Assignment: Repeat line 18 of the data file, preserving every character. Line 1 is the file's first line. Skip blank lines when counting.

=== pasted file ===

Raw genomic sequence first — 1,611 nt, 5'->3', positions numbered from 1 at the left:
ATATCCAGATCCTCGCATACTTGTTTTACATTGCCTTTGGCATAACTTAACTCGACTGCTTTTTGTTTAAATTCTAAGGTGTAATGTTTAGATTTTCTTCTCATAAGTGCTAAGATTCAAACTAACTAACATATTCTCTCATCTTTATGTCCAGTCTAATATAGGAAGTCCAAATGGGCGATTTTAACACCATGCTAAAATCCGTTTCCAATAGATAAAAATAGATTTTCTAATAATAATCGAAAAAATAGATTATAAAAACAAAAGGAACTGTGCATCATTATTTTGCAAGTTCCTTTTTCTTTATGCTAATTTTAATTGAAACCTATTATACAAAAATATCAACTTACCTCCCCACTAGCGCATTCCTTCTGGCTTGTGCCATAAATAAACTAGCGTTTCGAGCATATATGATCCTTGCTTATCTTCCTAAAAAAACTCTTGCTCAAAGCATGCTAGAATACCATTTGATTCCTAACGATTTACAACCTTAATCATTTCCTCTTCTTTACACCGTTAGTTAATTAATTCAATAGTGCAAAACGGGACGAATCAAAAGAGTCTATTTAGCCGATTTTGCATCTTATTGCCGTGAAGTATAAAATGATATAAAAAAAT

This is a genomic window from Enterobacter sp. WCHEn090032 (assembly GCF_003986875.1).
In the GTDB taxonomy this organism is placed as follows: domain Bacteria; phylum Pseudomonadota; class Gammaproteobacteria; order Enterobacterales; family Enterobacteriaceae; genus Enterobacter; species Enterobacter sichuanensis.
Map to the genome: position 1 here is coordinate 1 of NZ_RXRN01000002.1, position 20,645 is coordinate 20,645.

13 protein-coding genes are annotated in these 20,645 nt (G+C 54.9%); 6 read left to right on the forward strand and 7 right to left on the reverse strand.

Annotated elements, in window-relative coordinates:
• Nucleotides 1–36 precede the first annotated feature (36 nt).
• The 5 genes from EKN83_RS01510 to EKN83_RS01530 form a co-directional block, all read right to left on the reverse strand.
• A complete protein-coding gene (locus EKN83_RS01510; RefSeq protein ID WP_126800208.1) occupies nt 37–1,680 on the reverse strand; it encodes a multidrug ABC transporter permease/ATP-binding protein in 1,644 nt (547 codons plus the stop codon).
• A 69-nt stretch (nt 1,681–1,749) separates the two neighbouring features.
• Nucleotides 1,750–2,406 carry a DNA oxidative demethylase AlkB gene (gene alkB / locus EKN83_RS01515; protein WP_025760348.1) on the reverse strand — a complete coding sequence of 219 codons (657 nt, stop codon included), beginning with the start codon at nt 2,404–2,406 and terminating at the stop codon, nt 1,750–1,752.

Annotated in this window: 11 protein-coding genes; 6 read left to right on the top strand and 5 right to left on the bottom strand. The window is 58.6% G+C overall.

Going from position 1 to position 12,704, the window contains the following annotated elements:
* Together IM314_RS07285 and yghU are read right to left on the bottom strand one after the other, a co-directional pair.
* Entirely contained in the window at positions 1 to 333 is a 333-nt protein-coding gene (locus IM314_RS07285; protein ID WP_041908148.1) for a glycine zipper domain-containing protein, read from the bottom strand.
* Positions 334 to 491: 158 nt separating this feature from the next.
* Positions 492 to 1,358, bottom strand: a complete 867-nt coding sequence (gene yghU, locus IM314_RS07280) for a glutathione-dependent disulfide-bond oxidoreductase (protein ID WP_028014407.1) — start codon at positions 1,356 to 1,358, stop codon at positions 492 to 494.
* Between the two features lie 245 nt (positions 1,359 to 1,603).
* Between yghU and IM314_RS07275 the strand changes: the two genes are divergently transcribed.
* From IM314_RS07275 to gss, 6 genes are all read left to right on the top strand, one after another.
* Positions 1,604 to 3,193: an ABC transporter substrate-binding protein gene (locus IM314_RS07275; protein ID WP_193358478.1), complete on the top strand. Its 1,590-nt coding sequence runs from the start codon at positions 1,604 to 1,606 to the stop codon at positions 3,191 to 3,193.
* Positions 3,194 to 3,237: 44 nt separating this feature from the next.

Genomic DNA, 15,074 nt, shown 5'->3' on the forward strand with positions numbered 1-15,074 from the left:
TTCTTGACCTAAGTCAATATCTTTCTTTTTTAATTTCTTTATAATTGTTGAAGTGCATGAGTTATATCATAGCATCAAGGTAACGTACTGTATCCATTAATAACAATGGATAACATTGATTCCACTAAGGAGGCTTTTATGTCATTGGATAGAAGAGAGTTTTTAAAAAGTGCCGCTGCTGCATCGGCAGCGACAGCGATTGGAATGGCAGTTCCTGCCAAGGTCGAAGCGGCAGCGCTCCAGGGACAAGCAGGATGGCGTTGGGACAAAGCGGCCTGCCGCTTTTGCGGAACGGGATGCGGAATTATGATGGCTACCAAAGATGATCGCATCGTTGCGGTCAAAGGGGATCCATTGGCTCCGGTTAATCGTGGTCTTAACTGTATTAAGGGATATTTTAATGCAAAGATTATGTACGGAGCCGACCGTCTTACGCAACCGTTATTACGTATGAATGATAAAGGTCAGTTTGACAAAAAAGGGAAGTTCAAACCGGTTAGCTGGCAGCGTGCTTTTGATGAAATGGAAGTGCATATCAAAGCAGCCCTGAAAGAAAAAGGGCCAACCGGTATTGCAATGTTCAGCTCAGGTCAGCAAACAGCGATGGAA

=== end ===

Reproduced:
* Positions 492 to 1,358, bottom strand: a complete 867-nt coding sequence (gene yghU, locus IM314_RS07280) for a glutathione-dependent disulfide-bond oxidoreductase (protein ID WP_028014407.1) — start codon at positions 1,356 to 1,358, stop codon at positions 492 to 494.